Nissan Murano S ($27,750); S AWD ($29,350); SL ($29,300); SL AWD ($30,900); SE AWD ($31,850)
The Murano is designed to blend the look of a car and a truck. The top half of the body is sleek like a car, while the bottom half is bulky like a truck. Overall, the look is much sleeker than tall box-shaped SUVs. At first it looks a bit over the top, but most people quickly get used to it and traditional SUVs start looking boxy and dated by comparison.
Big 18-inch wheels contribute to Murano's muscular styling. Sculpted, vertical-stack projector headlights define the front corners. The windshield and front side windows are tinted green to deflect UV radiation; the rear side windows and backlight are darkly tinted for privacy.
The highly styled rear hatchback is made of reinforced plastic because steel won't bend easily in such a complex shape. The hatch is heavy, however, and the lift point isn't ideally located, so it takes some effort to raise and lower, and this is perhaps our biggest complaint with the Murano.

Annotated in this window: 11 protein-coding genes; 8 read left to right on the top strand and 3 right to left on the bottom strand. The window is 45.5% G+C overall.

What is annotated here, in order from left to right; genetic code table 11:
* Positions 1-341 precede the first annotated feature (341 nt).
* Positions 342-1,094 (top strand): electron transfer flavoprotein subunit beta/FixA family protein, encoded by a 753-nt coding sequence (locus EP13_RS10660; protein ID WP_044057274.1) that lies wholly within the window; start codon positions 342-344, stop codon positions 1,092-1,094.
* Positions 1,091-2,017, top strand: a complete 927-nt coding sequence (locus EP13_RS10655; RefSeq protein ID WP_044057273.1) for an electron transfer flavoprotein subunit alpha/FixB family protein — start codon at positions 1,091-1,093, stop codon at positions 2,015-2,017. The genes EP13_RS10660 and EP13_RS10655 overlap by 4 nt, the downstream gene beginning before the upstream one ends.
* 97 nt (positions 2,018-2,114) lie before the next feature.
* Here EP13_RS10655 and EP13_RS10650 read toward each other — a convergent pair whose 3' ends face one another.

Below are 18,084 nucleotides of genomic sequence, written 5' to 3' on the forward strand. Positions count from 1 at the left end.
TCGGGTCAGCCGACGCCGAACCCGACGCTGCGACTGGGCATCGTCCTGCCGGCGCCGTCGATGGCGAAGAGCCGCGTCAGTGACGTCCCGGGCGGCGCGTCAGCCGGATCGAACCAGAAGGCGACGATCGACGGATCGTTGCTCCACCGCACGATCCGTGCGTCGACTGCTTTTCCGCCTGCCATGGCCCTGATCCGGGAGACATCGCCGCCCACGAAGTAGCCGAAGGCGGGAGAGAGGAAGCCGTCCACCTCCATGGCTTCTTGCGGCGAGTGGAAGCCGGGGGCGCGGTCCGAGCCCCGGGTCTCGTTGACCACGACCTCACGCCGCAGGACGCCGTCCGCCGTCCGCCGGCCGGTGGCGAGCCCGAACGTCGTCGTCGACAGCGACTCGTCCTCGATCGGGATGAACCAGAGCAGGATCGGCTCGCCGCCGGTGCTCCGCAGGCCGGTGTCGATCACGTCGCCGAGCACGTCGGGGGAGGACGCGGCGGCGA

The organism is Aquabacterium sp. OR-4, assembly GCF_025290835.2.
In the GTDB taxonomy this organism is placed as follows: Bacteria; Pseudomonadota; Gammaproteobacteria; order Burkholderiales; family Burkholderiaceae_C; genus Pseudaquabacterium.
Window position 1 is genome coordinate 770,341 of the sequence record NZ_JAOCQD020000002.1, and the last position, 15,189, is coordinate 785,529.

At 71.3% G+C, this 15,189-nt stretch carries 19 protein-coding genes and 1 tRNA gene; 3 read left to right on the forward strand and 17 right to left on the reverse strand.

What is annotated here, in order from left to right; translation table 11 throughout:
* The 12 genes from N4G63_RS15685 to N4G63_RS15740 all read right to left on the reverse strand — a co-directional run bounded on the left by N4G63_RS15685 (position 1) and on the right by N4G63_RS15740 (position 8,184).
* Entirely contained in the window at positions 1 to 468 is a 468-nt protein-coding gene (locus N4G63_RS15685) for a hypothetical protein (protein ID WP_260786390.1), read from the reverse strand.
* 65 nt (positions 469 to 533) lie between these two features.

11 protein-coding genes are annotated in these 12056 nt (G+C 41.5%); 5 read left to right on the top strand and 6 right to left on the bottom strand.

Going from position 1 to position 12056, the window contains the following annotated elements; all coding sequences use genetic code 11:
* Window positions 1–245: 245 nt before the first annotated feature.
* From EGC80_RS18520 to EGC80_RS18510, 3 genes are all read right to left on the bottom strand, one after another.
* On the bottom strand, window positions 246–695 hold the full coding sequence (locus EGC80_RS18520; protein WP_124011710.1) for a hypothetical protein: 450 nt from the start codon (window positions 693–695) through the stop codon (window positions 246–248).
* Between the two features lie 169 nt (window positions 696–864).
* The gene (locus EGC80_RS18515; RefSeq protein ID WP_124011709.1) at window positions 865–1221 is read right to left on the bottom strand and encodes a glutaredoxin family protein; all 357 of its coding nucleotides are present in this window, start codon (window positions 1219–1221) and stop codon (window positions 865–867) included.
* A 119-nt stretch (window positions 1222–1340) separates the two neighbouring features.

As its looks suggest, the Murano is an aerodynamic machine. Details in the design help it slip quietly through the air. Airflow-improving devices include an underbody engine cover, front and rear tire deflectors, a rear spoiler, and aerodynamic mirrors. Combined with the low frontal area and roof, these enhancements increase fuel efficiency and limit wind noise at high speeds.
To finish the high-fashion look, Nissan offers 10 exterior colors with four interior hues to mix and match. The colors were chosen carefully to promote a luxury look.
The front seats are comfortable and supportive, even for people well over six feet tall. Petite drivers are also able to get comfortable, with optional power-adjustable pedals that help ensure a good driving position without getting too close to the steering wheel where the air bag is housed. The overall interior fit and finish are good. Murano's instrument cluster is garnished with genuine brushed aluminum trim that gives it a younger, sportier look. Wood-tone trim is available in the SL, but the aluminum trim seems more appropriate here. The gauges have a classy grayish background with amber backlighting. Steering wheel audio controls are illuminated.